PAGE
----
to focus only on the personal narrative. The stories people tell
themselves and others can influence well-being. Many kinds of
stories can affect us. From Aesop’s fables to the book of Exo-
1A version of the material in this section appears in a blog written by one o
the authors
Copyright © 2012 SciRes.
dus and the myths analyzed by Joseph Campbell in The Hero
with a Thousand Faces (2008), stories have long been used to
tell people what to value, how to live, and what has moral
worth. But one type of story—the personal narrative, the tell-
ing of a story about a personal memory—seems to have a
unique influence. It helps to integrate the person narrating it
while conveying understanding through empathy. The under-
standing of the way stories shape lives is the subject of a broad
area of study known as narrative psychology. This section will
focus on theory and research about how personal narratives can
be helpful to those who tell them, and what makes them valu-
able to those who hear them.
The study of personal narratives recently has become a cen-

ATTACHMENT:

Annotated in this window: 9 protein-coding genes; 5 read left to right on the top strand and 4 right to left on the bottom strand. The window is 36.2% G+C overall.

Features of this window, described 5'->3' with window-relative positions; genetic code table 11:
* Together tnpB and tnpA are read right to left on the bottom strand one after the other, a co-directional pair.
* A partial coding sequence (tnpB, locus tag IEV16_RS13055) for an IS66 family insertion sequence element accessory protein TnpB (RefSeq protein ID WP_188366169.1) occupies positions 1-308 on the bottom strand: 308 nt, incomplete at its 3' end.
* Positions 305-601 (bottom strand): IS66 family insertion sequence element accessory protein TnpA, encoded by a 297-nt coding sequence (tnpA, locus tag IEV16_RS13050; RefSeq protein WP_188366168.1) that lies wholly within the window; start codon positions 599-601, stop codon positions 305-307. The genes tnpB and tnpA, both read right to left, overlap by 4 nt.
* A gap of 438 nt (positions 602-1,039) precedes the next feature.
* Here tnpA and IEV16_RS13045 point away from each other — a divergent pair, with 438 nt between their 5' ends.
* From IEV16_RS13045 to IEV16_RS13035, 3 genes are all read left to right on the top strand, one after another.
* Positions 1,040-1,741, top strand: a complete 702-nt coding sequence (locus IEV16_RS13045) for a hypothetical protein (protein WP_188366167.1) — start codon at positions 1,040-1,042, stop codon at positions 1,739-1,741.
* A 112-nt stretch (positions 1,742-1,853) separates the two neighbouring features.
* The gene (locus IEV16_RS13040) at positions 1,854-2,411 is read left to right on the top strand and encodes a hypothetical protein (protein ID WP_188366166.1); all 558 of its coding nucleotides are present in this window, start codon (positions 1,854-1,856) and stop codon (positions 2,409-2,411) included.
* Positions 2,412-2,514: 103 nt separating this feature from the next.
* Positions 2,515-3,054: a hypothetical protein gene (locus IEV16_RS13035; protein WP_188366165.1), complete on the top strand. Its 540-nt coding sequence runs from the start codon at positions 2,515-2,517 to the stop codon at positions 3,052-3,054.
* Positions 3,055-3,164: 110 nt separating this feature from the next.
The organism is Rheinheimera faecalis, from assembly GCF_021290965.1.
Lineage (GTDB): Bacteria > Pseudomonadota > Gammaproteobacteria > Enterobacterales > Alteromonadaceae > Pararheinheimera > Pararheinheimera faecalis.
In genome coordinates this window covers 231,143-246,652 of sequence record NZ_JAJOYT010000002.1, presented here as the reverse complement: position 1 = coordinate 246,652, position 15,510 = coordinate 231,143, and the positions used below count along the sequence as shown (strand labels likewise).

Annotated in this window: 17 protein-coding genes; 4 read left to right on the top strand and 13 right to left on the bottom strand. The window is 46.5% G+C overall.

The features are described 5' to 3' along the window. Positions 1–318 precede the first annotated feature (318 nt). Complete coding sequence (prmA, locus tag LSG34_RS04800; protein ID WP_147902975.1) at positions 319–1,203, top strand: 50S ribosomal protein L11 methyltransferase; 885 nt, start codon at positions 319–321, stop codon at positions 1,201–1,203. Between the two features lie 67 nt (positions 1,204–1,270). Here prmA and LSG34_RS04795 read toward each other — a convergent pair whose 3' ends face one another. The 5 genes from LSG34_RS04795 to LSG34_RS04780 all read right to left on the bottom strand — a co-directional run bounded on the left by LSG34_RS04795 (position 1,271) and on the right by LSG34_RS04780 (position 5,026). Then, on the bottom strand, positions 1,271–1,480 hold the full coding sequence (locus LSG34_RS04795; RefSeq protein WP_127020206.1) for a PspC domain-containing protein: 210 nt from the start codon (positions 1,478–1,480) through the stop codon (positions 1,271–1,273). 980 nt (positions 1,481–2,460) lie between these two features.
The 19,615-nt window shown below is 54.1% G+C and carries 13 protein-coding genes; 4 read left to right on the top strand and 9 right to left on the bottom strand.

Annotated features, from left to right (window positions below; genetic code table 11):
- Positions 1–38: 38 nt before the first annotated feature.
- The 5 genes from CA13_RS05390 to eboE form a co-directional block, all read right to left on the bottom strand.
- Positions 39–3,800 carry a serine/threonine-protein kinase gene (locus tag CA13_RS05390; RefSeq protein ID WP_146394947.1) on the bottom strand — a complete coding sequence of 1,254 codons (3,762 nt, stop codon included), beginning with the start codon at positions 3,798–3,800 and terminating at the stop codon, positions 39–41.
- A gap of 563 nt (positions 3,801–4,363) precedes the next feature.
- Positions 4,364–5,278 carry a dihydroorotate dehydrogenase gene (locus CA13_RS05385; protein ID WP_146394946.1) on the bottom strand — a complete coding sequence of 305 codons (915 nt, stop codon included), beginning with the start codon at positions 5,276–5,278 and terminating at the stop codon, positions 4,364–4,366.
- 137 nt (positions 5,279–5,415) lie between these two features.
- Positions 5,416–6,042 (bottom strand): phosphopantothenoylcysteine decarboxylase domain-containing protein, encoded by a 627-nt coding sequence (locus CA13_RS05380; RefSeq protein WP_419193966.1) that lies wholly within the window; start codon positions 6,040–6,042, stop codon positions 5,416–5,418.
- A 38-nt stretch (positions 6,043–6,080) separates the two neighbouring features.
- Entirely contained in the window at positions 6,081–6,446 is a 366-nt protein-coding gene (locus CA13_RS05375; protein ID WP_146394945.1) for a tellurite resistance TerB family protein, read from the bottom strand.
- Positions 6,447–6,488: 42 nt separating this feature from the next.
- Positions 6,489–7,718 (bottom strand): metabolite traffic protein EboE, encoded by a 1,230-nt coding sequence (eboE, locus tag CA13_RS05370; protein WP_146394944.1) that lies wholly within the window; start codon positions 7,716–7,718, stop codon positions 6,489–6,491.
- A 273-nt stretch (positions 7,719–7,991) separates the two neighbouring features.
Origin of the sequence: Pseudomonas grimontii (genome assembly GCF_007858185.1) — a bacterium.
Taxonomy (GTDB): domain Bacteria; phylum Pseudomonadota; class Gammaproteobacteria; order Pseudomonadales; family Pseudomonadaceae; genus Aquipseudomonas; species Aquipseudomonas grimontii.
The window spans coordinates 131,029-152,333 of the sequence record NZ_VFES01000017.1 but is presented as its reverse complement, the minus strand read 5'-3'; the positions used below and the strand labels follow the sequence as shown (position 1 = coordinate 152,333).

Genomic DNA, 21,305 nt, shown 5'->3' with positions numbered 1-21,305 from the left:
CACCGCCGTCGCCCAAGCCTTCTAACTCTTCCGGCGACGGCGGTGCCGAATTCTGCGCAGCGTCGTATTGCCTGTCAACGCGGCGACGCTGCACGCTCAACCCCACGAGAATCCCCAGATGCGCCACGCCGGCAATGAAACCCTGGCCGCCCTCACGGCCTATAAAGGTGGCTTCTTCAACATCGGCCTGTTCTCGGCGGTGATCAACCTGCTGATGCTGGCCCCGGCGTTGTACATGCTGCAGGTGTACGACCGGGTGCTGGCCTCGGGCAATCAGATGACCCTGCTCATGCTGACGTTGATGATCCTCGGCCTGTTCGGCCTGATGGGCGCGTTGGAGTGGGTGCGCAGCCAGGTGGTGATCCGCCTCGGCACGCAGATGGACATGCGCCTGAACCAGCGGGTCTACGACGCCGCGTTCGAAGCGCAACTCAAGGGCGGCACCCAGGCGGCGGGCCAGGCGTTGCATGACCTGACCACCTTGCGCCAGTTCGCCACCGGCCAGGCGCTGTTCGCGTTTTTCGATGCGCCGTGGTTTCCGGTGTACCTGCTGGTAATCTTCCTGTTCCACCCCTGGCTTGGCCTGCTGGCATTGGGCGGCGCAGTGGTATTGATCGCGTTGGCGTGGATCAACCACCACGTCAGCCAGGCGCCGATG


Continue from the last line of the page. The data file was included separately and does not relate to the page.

tral topic in personality research. In part this is due to personal-
ity theorists writing that the self develops over time (Maslow,
1964; Moreno, 1964; Erikson, 1963). As Dan McAdams (1996),
one of the leading theorists in this domain, points out:
It is no coincidence that the rise of the novel as a Western art
form and the growing popularity of journals, diaries and other
autobiographical devices neatly parallel the rise of modernity
in the West, for making sense of the modern self as it changes
over time centrally involves the construction of self-narratives
(p. 298).
McAdams writes further, “The stories people tell about their
lives is no longer a promising new direction for the future of
personality psychology. Instead personal narratives and the life
story have arrived (McAdams, 2008: p. 242, italics in text).
This emphasis rests on what McAdams has called “narrative
identity,” which he defines as the “internalized, evolving, and
integrative story of the self” (p. 242). In this understanding, the
construction and development of the self is a blend of both the
storyteller and the stories told (Bauer, McAda ms, & Pal s, 2008) .
Pennebaker (1997, 2004) found that integration is central to
the process of writing about negative episodes in life and offers
research to show how writing about traumatic events can im-
prove the immune system. In his book, Writing to Heal: A
Guided Journal for Recovering from Trauma and Emotional
Upheaval (2004) he shows how this writing can improve not
only the im mune system, bu t also grades and liv es. In an ef fort to
improve the benefits of writing about negative nuclear episodes,
Pennebaker and his colleagues (Pennebaker, Francis, & Booth,
2001) have developed a text analysis program called Linguistic
Inquiry and Word Count (LIWC). This helps identify categories
of words such as word s expressing ne gative emotio n (sad, angr y),